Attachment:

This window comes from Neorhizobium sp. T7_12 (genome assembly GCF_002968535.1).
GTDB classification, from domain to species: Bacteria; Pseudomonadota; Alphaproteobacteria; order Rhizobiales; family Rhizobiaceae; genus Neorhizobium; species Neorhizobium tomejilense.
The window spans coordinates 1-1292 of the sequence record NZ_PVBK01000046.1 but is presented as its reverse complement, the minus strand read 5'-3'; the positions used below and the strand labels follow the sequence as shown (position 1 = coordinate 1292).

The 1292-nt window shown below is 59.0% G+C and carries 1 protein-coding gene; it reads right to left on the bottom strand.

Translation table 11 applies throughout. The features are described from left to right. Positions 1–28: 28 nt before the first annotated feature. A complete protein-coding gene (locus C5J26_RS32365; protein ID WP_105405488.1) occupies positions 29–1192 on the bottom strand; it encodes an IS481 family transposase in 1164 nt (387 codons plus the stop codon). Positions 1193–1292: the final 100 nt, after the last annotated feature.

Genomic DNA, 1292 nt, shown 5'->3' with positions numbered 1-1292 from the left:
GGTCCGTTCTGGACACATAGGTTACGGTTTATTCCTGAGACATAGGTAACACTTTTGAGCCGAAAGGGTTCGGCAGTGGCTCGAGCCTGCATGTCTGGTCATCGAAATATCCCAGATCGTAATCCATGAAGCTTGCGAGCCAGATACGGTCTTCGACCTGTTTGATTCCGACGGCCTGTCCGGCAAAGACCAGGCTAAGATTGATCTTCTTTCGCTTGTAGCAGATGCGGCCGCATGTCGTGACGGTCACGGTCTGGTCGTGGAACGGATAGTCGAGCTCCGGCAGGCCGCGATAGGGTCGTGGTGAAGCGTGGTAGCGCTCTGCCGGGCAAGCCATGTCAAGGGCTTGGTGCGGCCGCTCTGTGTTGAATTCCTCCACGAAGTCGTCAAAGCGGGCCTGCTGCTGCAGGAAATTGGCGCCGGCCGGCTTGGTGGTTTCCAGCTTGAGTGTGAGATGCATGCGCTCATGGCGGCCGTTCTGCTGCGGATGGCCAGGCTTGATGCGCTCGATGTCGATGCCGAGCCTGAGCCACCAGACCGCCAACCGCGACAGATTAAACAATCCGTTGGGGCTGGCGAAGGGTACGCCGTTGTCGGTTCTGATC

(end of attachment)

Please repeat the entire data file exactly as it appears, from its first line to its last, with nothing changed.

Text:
This window comes from Neorhizobium sp. T7_12 (genome assembly GCF_002968535.1).
GTDB classification, from domain to species: Bacteria; Pseudomonadota; Alphaproteobacteria; order Rhizobiales; family Rhizobiaceae; genus Neorhizobium; species Neorhizobium tomejilense.
The window spans coordinates 1-1292 of the sequence record NZ_PVBK01000046.1 but is presented as its reverse complement, the minus strand read 5'-3'; the positions used below and the strand labels follow the sequence as shown (position 1 = coordinate 1292).

The 1292-nt window shown below is 59.0% G+C and carries 1 protein-coding gene; it reads right to left on the bottom strand.

Translation table 11 applies throughout. The features are described from left to right. Positions 1–28: 28 nt before the first annotated feature. A complete protein-coding gene (locus C5J26_RS32365; protein ID WP_105405488.1) occupies positions 29–1192 on the bottom strand; it encodes an IS481 family transposase in 1164 nt (387 codons plus the stop codon). Positions 1193–1292: the final 100 nt, after the last annotated feature.

Genomic DNA, 1292 nt, shown 5'->3' with positions numbered 1-1292 from the left:
GGTCCGTTCTGGACACATAGGTTACGGTTTATTCCTGAGACATAGGTAACACTTTTGAGCCGAAAGGGTTCGGCAGTGGCTCGAGCCTGCATGTCTGGTCATCGAAATATCCCAGATCGTAATCCATGAAGCTTGCGAGCCAGATACGGTCTTCGACCTGTTTGATTCCGACGGCCTGTCCGGCAAAGACCAGGCTAAGATTGATCTTCTTTCGCTTGTAGCAGATGCGGCCGCATGTCGTGACGGTCACGGTCTGGTCGTGGAACGGATAGTCGAGCTCCGGCAGGCCGCGATAGGGTCGTGGTGAAGCGTGGTAGCGCTCTGCCGGGCAAGCCATGTCAAGGGCTTGGTGCGGCCGCTCTGTGTTGAATTCCTCCACGAAGTCGTCAAAGCGGGCCTGCTGCTGCAGGAAATTGGCGCCGGCCGGCTTGGTGGTTTCCAGCTTGAGTGTGAGATGCATGCGCTCATGGCGGCCGTTCTGCTGCGGATGGCCAGGCTTGATGCGCTCGATGTCGATGCCGAGCCTGAGCCACCAGACCGCCAACCGCGACAGATTAAACAATCCGTTGGGGCTGGCGAAGGGTACGCCGTTGTCGGTTCTGATC